Tuesday, November 27, 2012

Pygmalion: 68% Complete

I'm just flying through this play; it's just so short! But I am enjoying it a lot.  It's very light reading but there's certainly a lot of deeper points being made about men "owning" women and women's right to be treated as something other than property.
The vocabulary word for today is "plinth" which is "a heavy base supporting a statue or vase or the lower square slab at the base of a column" (definition from The New Oxford American Dictionary)
I have two quotes for today, both of which relate to the English language.  I'm a lover of English myself, so I especially appreciated these two.  The first is from the preface.  Shaw writes:
"The English have no respect for their language, and will not teach their children to speak it.  They spell it so abominably that no man can teach himself what it sounds like.  It is impossible for an Englishman to open his mouth without making some other Englishman hate or despise him.  German and Spanish are accessible to foreigners: English is not accessible even to Englishmen."
The second quote comes from the mouth of Henry Higgins, who is railing against Eliza's pronunciation and usage of the language.
"A woman who utters such depressing and disgusting sounds has no right to be anywhere--no right to live.  Remember that you are a human being with a soul and the divine gift of articulate speech: that your native language is the language of Shakespear and Milton and The Bible; and don't sit there crooning like a bilious pigeon."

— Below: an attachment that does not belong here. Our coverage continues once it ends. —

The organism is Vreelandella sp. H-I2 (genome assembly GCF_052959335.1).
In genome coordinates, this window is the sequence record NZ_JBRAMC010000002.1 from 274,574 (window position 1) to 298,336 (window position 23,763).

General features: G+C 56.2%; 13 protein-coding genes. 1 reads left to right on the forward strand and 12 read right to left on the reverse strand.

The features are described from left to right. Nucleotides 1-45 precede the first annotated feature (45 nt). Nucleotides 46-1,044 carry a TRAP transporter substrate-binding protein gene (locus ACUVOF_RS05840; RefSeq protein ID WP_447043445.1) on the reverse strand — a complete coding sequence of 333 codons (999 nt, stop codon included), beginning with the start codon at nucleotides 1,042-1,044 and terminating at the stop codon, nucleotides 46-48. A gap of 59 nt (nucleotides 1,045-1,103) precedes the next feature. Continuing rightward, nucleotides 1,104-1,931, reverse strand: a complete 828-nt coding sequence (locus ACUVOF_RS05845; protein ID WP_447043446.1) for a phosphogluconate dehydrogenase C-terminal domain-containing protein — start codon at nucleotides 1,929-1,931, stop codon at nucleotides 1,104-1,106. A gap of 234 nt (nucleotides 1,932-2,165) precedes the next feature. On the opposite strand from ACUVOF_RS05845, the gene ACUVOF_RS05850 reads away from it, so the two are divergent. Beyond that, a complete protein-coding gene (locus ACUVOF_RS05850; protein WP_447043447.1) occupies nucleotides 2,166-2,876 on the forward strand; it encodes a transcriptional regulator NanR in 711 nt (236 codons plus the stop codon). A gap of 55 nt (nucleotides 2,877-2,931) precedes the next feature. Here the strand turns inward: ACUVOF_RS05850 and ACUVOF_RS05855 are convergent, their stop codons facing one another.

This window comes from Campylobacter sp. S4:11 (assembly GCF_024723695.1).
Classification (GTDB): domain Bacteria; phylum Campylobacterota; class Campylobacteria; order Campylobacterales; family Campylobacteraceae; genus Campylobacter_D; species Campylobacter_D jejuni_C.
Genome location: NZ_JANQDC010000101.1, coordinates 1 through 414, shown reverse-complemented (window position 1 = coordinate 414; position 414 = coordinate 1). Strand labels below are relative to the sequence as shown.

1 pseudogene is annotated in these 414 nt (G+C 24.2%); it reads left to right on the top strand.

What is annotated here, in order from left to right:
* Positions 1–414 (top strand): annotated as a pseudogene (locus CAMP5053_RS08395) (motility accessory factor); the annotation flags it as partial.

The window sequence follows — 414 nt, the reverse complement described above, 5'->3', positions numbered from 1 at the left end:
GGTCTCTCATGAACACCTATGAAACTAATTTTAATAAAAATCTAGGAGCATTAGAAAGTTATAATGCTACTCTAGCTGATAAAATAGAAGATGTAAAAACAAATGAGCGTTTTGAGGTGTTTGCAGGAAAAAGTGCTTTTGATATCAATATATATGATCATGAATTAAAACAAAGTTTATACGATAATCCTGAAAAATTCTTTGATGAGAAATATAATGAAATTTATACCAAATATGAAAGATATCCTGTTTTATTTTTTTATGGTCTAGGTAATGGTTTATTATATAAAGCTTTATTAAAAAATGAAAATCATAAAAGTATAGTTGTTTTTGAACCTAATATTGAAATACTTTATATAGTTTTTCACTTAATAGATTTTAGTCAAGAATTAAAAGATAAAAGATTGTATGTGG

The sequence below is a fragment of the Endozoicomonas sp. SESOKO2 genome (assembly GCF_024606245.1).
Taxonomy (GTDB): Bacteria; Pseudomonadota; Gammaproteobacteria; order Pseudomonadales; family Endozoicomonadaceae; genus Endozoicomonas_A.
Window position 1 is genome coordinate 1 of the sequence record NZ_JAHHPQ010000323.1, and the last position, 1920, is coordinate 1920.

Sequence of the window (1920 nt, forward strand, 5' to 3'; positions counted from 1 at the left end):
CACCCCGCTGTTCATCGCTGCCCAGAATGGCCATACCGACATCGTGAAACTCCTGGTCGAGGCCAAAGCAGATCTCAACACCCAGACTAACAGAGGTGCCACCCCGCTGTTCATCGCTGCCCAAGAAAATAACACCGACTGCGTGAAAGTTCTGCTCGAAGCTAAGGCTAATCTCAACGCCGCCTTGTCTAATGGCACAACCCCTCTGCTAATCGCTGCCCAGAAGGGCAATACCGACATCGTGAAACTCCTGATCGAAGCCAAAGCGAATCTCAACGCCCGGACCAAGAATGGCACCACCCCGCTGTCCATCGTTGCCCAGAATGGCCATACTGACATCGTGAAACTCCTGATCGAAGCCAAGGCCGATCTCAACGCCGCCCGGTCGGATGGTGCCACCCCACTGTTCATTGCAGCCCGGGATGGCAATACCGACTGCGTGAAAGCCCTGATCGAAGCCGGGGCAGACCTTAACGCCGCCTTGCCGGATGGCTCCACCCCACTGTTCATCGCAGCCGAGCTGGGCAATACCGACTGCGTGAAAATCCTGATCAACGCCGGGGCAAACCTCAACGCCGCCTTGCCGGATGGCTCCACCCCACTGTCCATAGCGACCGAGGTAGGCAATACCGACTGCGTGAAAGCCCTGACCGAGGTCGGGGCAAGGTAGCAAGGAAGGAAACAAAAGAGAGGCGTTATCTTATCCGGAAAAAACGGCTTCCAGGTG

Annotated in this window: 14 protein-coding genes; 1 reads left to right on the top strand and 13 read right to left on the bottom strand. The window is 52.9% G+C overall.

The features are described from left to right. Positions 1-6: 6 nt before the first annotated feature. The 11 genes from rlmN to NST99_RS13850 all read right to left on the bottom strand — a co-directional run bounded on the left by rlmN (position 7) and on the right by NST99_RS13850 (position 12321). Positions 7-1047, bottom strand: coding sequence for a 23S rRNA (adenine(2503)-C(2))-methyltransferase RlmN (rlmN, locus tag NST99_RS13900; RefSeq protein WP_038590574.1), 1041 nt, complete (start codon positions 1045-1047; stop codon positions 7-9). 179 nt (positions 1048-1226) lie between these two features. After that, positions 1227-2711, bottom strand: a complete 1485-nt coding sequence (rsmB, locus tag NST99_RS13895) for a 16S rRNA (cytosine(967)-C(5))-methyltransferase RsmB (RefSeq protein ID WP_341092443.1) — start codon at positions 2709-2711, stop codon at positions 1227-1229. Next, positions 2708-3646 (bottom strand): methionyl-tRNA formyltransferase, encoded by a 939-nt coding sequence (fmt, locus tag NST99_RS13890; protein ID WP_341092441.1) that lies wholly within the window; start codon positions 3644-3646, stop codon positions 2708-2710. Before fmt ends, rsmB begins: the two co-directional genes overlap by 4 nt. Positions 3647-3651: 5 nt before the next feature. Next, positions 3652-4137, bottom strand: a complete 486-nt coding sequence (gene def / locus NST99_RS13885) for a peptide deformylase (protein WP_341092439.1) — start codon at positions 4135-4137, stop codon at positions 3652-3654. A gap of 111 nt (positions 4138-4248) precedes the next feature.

Although I'm pretty sure you can't say that English is the language of the Bible, he does have a point!


  1. I don't think we are meant to regard Henry Higgins as an entirely sympathetic character. Even if we are, I refuse to. He's a right bastard.

    1. I absolutely agree! I think Shaw was trying to make him a jerk to show that treating women as objects for your amusement is wrong. He just made Higgins an extreme example of that kind of usage of another person. At least that's what I have gotten out of it.

  2. He was referring to the "Authorized" version of the Bible: in Great Britain, that would be the 1611 King James Version, the only one to be allowed for use in the Church of England.

    1. Yeah I'm sure you're right. It just struck me as funny because I don't think of English as being the language of the Bible and it seemed a little Anglocentric to say that it was!